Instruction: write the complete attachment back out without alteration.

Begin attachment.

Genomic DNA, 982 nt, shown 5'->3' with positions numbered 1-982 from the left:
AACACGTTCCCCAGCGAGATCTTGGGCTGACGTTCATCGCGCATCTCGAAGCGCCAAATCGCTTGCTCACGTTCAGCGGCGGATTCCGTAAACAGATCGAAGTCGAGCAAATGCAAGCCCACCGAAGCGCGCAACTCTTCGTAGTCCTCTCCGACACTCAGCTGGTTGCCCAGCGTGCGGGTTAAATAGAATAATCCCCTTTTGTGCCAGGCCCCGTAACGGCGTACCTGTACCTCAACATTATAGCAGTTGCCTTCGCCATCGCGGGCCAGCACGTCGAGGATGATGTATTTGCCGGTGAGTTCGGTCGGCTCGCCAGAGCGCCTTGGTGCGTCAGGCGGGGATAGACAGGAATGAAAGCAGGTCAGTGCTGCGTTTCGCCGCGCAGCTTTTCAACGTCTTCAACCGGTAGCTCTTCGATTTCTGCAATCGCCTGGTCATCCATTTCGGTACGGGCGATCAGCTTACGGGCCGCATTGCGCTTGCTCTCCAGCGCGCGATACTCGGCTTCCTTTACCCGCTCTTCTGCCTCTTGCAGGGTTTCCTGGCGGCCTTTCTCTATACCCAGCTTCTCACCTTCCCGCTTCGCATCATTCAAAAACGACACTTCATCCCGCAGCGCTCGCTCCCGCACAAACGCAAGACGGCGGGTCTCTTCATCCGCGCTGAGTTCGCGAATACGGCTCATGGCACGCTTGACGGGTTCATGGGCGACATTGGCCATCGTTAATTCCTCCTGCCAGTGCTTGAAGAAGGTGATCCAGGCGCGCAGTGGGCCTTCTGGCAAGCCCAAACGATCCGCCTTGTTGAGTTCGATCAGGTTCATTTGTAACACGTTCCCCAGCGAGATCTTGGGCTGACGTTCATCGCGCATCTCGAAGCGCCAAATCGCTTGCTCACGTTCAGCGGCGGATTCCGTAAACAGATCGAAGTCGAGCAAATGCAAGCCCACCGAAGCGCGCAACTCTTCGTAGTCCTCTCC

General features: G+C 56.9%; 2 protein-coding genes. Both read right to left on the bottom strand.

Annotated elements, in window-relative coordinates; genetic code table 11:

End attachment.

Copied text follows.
Genomic DNA, 982 nt, shown 5'->3' with positions numbered 1-982 from the left:
AACACGTTCCCCAGCGAGATCTTGGGCTGACGTTCATCGCGCATCTCGAAGCGCCAAATCGCTTGCTCACGTTCAGCGGCGGATTCCGTAAACAGATCGAAGTCGAGCAAATGCAAGCCCACCGAAGCGCGCAACTCTTCGTAGTCCTCTCCGACACTCAGCTGGTTGCCCAGCGTGCGGGTTAAATAGAATAATCCCCTTTTGTGCCAGGCCCCGTAACGGCGTACCTGTACCTCAACATTATAGCAGTTGCCTTCGCCATCGCGGGCCAGCACGTCGAGGATGATGTATTTGCCGGTGAGTTCGGTCGGCTCGCCAGAGCGCCTTGGTGCGTCAGGCGGGGATAGACAGGAATGAAAGCAGGTCAGTGCTGCGTTTCGCCGCGCAGCTTTTCAACGTCTTCAACCGGTAGCTCTTCGATTTCTGCAATCGCCTGGTCATCCATTTCGGTACGGGCGATCAGCTTACGGGCCGCATTGCGCTTGCTCTCCAGCGCGCGATACTCGGCTTCCTTTACCCGCTCTTCTGCCTCTTGCAGGGTTTCCTGGCGGCCTTTCTCTATACCCAGCTTCTCACCTTCCCGCTTCGCATCATTCAAAAACGACACTTCATCCCGCAGCGCTCGCTCCCGCACAAACGCAAGACGGCGGGTCTCTTCATCCGCGCTGAGTTCGCGAATACGGCTCATGGCACGCTTGACGGGTTCATGGGCGACATTGGCCATCGTTAATTCCTCCTGCCAGTGCTTGAAGAAGGTGATCCAGGCGCGCAGTGGGCCTTCTGGCAAGCCCAAACGATCCGCCTTGTTGAGTTCGATCAGGTTCATTTGTAACACGTTCCCCAGCGAGATCTTGGGCTGACGTTCATCGCGCATCTCGAAGCGCCAAATCGCTTGCTCACGTTCAGCGGCGGATTCCGTAAACAGATCGAAGTCGAGCAAATGCAAGCCCACCGAAGCGCGCAACTCTTCGTAGTCCTCTCC

General features: G+C 56.9%; 2 protein-coding genes. Both read right to left on the bottom strand.

Annotated elements, in window-relative coordinates; genetic code table 11: